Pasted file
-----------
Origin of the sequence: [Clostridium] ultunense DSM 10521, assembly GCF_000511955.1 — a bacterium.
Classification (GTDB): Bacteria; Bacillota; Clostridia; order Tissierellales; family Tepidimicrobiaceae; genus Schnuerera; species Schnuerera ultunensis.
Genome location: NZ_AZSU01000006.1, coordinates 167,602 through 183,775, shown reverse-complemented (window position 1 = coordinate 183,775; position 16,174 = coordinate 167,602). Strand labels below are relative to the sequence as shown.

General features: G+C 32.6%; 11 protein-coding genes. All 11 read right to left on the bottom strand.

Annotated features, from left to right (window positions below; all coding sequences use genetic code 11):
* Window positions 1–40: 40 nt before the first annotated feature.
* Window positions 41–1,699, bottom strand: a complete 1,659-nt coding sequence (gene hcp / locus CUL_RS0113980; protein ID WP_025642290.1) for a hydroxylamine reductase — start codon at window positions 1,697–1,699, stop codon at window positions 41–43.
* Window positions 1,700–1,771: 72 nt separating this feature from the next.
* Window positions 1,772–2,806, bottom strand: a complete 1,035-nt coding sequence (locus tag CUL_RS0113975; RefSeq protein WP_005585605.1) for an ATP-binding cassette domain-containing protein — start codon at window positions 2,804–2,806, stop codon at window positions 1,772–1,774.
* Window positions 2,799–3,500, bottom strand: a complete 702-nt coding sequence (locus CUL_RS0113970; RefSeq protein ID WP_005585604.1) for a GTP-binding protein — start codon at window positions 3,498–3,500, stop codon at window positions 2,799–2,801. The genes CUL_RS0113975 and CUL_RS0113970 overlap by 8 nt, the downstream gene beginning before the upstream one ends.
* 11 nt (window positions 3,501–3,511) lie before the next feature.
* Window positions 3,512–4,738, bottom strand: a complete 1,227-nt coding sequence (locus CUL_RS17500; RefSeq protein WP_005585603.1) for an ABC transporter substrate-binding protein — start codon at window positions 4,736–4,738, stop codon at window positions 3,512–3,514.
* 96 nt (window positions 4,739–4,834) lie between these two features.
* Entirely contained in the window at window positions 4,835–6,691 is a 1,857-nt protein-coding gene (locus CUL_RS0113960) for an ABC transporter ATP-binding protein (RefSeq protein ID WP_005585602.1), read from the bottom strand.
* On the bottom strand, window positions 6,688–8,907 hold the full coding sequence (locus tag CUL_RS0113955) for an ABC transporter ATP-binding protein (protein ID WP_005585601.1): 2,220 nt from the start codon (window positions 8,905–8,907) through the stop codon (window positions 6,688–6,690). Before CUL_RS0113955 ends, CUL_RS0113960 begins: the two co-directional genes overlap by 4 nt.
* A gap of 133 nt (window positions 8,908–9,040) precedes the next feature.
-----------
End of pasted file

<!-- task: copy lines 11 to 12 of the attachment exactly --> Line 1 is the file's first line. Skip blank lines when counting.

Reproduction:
* 11 nt (window positions 3,501–3,511) lie before the next feature.
* Window positions 3,512–4,738, bottom strand: a complete 1,227-nt coding sequence (locus CUL_RS17500; RefSeq protein WP_005585603.1) for an ABC transporter substrate-binding protein — start codon at window positions 4,736–4,738, stop codon at window positions 3,512–3,514.